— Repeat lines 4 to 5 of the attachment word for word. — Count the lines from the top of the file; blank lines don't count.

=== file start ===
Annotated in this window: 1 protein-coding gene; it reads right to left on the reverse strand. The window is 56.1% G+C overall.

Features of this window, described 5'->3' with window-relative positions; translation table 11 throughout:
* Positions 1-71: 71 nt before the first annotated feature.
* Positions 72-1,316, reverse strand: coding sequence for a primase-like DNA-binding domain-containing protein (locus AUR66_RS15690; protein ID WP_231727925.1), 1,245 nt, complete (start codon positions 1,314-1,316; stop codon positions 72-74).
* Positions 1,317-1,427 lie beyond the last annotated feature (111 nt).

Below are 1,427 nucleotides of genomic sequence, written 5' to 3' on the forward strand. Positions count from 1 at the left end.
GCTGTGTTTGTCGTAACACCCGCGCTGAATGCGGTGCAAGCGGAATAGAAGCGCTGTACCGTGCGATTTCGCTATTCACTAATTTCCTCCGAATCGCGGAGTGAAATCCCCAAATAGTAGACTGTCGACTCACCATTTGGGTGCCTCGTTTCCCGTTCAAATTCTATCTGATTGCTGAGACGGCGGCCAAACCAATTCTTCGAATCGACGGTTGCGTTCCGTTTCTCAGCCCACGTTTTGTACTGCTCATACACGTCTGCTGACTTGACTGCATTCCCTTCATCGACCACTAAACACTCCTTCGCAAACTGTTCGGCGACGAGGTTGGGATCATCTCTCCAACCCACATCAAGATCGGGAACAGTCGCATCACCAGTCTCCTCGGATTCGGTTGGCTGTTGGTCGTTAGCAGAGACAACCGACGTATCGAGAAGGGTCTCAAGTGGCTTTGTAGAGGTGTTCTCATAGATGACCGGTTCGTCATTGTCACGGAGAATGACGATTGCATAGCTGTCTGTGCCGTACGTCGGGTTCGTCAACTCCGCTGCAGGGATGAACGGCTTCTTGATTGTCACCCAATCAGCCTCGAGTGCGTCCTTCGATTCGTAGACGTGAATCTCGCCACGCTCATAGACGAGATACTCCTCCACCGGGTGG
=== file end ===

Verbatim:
* Positions 72-1,316, reverse strand: coding sequence for a primase-like DNA-binding domain-containing protein (locus AUR66_RS15690; protein ID WP_231727925.1), 1,245 nt, complete (start codon positions 1,314-1,316; stop codon positions 72-74).
* Positions 1,317-1,427 lie beyond the last annotated feature (111 nt).